Ed.

  • #2
    Re: The New European Federalism - Joost de Jong

    not sure if you should call it unexpected. this is starting to create one half of a pair of two huge central governments that will be very intertwined.

    Comment


    • #3
      Re: The New European Federalism - Joost de Jong

      Should we be surprised? Arguably speaking, they've been riding the United States' coattails since the end of WWII. Now in a crisis up to their neck, they opt for a USA solution.

      In a related matter, the FIRE economy has resisted drug testing. Though formally they refuse to explain why, it's believed analysis will divulge record amounts of steriods, HGH, anabolic plasma & DNA mutagens, not to mention crack, LSD, meth, etc. It's believed an overheard comment of "More, more, more!!!!" is attributable to the FIRE economy. When asked, the FIRE economy refused comment.

      Comment


      • #4
        Re: The New European Federalism - Joost de Jong

        Originally posted by marvenger View Post
        not sure if you should call it unexpected. this is starting to create one half of a pair of two huge central governments that will be very intertwined.
        You are of course right imo, this is hardly unexpected, a quick perusal, of EU policy decisions, treaties and restructuring along with the "solutions" provided to date accross the member states in reaction to the financial issues make either collapse or federalism inevitiable. According to some a terrible beauty has been born.

        "that each simple substance has relations which express all the others"

        Comment


        • #5
          Re: The New European Federalism - Joost de Jong

          Originally posted by Diarmuid View Post
          You are of course right imo, this is hardly unexpected, a quick perusal, of EU policy decisions, treaties and restructuring along with the "solutions" provided to date accross the member states in reaction to the financial issues make either collapse or federalism inevitiable. According to some a terrible beauty has been born.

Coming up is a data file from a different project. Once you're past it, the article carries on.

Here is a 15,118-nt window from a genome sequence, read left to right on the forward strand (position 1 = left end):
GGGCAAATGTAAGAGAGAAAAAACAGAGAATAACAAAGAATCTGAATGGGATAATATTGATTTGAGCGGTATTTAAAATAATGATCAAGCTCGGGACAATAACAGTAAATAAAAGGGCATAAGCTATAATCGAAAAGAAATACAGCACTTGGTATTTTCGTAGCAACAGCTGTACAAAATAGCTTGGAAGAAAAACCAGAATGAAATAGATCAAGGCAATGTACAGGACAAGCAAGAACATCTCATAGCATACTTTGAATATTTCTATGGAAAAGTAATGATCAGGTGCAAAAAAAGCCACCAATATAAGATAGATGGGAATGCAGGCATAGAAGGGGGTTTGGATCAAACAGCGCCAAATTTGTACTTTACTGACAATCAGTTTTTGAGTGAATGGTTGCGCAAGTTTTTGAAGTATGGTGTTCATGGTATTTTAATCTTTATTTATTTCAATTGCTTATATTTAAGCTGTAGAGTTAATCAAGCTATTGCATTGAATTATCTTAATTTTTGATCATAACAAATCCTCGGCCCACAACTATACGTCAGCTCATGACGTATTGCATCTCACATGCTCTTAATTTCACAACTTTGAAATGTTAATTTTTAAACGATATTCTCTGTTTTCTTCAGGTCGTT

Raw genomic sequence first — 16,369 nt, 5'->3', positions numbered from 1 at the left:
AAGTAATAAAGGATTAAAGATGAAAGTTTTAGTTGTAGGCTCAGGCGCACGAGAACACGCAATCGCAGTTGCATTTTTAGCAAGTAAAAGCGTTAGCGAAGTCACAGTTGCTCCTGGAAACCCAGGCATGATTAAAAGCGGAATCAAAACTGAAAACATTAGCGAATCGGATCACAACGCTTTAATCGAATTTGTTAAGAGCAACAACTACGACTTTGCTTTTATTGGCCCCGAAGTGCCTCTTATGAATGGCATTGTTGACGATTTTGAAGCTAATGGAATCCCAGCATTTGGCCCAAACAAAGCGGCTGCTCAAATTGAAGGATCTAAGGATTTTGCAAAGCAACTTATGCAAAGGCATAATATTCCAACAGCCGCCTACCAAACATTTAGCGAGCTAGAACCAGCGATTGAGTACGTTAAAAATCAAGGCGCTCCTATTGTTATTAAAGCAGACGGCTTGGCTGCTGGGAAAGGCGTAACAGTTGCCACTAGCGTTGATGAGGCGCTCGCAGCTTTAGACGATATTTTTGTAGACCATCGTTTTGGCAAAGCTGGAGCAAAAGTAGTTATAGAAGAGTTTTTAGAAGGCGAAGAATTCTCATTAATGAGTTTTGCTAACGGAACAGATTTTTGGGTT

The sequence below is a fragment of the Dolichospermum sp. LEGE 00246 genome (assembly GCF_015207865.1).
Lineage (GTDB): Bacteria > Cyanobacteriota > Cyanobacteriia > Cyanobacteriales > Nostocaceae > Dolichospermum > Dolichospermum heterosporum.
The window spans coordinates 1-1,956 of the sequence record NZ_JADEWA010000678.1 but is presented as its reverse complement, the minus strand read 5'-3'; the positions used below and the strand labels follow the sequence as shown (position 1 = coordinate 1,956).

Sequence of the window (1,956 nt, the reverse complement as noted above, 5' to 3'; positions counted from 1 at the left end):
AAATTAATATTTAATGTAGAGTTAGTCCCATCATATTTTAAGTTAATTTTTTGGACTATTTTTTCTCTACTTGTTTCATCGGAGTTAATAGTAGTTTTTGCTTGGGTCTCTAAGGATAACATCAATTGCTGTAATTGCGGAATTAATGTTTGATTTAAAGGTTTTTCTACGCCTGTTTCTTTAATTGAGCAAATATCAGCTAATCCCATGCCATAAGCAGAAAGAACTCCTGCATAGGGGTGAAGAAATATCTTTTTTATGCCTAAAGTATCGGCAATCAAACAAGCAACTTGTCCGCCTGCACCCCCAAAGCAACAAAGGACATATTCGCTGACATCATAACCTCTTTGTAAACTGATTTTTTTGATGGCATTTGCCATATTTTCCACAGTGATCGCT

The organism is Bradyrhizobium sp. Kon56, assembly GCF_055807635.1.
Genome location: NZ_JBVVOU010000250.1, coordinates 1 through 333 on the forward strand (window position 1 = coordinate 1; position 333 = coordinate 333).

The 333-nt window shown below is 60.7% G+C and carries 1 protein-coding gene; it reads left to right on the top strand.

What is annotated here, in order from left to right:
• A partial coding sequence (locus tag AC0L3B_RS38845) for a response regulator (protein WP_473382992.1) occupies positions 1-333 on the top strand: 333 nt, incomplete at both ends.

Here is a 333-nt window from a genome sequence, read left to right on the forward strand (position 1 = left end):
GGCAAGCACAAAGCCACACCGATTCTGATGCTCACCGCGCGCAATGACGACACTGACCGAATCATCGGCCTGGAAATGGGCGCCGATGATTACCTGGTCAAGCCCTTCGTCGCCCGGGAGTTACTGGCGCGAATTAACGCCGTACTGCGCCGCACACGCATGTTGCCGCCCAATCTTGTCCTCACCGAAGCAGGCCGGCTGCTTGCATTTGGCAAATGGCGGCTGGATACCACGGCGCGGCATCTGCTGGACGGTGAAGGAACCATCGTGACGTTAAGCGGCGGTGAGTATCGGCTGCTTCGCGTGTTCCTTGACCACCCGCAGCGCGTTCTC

The level of buffoonery this 'puppet' man emanates from his mouth is amazing. Did you notice how he had to give the 'shout out' to the 'war on terror' around the 7 minute mark. Biden is Keepn' it real.

          Comment


          • #6
            Re: The New European Federalism - Joost de Jong

            More importantly, however, is the significant shift of power to the EU’s center.
            And it worked so well for the Soviet Union.

            Is he saying the Civil War marked a dramatic improvement in US history? Us finances are so great now no one can question the benefits of strong central planning?

            Joost earned his MBA at Harvard and holds a degree in economics, but don't hold that against him.
            Is this the punch line? This story is about a month too late.

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            • #7
              Re: The New European Federalism - Joost de Jong

              So? Never waste a good crisis. Surprise! A crisis in a continental currency would lead to a more central government. Isn't stability good news?

              Comment


              • #8
                Re: The New European Federalism - Joost de Jong

                Europe does not really have the option to engage in a civil war to ensure the compliance of a member state.
                That's because they already had their civil war. It was called World Wars 1&2, or the Great German War, Parts 1&2, take your pick ;)

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                • #9
                  Re: The New European Federalism - Joost de Jong

                  It is in a way, Europe's political version of the US' civil war. That war, for a large part, was to "preserve the union". In other words, what had been confirmed through that conflict that individual states had lost the right to leave the union. Arguably, much of the US's great influence and power has been due to its united decision making and resource allocation. Imagine the influence the North American states would have if the union had broken, and two or more separate nations had emerged.